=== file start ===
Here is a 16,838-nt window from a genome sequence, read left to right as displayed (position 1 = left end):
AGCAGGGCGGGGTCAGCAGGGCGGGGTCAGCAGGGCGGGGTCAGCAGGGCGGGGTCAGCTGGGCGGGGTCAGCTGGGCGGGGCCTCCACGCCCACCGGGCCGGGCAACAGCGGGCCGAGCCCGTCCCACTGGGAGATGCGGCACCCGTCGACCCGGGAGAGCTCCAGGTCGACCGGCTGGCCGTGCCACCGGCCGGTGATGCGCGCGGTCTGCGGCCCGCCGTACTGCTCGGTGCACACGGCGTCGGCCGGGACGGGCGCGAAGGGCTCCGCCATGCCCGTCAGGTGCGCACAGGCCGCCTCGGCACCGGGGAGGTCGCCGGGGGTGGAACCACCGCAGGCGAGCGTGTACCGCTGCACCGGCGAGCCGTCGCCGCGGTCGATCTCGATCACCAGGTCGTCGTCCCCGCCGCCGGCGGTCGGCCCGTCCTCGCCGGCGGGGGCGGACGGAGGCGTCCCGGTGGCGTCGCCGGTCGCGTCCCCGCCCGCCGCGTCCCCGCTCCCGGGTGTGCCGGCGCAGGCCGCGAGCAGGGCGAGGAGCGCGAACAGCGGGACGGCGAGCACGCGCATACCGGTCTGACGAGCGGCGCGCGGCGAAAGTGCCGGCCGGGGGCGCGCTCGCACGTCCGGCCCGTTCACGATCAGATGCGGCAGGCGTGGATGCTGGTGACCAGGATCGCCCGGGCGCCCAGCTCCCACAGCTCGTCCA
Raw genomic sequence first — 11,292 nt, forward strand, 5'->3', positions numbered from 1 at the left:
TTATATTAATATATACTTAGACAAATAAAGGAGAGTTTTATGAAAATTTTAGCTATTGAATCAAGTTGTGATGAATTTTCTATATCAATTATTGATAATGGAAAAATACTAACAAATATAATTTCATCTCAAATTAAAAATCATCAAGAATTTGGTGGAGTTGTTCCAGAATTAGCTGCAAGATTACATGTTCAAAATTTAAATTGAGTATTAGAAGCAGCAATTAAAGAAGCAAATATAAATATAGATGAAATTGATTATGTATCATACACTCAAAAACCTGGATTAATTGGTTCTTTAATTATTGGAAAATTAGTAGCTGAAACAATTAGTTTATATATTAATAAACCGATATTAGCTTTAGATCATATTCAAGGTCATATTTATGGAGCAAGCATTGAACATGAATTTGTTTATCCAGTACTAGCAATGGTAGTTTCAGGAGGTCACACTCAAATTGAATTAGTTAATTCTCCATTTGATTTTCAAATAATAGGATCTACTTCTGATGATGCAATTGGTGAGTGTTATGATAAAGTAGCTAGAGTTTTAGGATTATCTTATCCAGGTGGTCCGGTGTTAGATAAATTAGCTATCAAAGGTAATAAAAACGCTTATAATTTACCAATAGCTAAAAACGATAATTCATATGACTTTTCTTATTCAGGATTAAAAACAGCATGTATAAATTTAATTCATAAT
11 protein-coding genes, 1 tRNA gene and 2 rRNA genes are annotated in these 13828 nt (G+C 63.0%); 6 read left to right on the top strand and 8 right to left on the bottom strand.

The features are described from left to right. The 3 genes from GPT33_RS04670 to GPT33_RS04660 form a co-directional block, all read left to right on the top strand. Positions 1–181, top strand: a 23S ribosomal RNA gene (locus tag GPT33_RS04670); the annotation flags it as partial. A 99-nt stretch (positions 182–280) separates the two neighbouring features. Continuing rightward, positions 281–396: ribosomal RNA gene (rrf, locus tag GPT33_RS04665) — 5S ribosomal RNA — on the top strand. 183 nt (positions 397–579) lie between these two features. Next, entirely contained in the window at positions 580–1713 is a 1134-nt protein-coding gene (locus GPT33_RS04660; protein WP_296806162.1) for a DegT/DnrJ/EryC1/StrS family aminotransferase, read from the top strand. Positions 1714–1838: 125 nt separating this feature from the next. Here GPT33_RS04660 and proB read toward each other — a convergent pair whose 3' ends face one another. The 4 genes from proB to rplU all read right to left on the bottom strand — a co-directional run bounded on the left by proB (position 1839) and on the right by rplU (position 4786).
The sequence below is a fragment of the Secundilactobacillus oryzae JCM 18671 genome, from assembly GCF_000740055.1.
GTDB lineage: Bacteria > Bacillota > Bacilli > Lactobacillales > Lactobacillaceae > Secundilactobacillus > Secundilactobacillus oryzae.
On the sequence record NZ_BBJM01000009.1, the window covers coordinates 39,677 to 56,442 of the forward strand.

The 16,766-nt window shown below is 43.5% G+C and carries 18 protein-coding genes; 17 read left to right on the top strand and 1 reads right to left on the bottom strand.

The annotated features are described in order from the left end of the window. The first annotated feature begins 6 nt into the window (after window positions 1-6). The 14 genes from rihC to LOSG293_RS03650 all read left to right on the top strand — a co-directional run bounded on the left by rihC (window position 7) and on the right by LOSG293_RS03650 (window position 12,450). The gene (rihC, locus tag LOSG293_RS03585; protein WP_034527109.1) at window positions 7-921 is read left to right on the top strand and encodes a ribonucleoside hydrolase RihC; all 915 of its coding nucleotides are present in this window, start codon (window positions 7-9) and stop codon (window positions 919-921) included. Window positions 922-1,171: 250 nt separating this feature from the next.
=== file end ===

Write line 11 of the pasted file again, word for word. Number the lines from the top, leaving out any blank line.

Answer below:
The annotated features are described in order from the left end of the window. The first annotated feature begins 6 nt into the window (after window positions 1-6). The 14 genes from rihC to LOSG293_RS03650 all read left to right on the top strand — a co-directional run bounded on the left by rihC (window position 7) and on the right by LOSG293_RS03650 (window position 12,450). The gene (rihC, locus tag LOSG293_RS03585; protein WP_034527109.1) at window positions 7-921 is read left to right on the top strand and encodes a ribonucleoside hydrolase RihC; all 915 of its coding nucleotides are present in this window, start codon (window positions 7-9) and stop codon (window positions 919-921) included. Window positions 922-1,171: 250 nt separating this feature from the next.